You were the youngest, and the one best loved by your father,
Everything went wrong the moment you married me.
You ransacked wardrobes when I was in need of clothes,
And sold your gold hairpin to buy me drinks.
At your meals you made do with wild vegetables;
For your firewood you depended on locust leaves.
Though my pay today is more than a hundred thousand,
All I can give you is sacrificial offerings.
We joked before about what came after death;
Today all this rose before my eyes.
Nearly all your clothes have been given away;
Your sewing box remains, but I cannot bear to open it.
I still think of our old affection
And take pity on the male and female servants;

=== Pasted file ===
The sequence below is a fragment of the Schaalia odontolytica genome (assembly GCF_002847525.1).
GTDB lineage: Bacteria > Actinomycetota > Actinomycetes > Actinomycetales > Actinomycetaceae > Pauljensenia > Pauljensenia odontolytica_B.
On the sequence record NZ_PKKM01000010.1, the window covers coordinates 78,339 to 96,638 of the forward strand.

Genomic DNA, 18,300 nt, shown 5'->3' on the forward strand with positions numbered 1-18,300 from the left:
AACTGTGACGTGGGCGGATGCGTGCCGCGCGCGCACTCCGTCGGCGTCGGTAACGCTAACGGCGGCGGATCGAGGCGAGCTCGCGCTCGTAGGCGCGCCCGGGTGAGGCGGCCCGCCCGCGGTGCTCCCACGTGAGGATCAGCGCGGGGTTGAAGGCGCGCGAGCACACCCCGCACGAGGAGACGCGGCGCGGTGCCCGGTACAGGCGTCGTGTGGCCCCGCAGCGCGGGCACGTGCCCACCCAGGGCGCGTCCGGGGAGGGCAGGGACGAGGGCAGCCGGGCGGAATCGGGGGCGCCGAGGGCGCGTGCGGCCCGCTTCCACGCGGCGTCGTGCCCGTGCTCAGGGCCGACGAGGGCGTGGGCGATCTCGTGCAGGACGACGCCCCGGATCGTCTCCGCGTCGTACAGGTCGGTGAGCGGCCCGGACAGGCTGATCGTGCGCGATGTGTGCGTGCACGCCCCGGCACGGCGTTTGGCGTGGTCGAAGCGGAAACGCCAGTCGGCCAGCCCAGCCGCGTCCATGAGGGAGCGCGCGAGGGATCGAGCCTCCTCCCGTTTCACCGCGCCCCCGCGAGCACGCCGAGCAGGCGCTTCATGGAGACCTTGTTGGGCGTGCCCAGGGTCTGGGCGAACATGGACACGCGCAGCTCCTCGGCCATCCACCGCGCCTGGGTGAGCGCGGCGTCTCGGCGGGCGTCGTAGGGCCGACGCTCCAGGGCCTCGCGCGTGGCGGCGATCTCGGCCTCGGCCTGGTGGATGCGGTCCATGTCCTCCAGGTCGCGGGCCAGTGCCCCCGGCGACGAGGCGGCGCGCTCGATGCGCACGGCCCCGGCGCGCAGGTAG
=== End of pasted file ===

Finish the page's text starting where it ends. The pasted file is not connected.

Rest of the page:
I know indeed that this misfortune is shared by all,
But it is worse for couples who have been poor
And for whom everything is tinged with sadness.
When I sit at leisure, I feel sad for you and me.
How long, how long, can a hundred years last?
Têng Yu knew it was his fate not to have a son;
P’an Yüeh used many words to mourn his wife.
What could we hope for even if interred together?
To expect to meet only in another life is hard.
All I can do is keep my eyes wide open
In the middle of the night, hour after hour,
To requite the knitted brows of your whole lifetime.
Yüan Chên (Zhen) 779-831 A.D. was one of the great poets of the Tang dynasty. This lament is for his wife who died young, apparently in an epidemic. Têng Yu, fleeing a rebel army, abandoned his son to save his nephew, whom he had promised to protect. P’an Yüeh’s elegy for his wife is one of the most famous poems of the Tang. This translation is from the bilingual edition “One Hundred and One Chinese Poems” by Shih Shun Liu, Hong Kong University Press, 1968, pp.100-1
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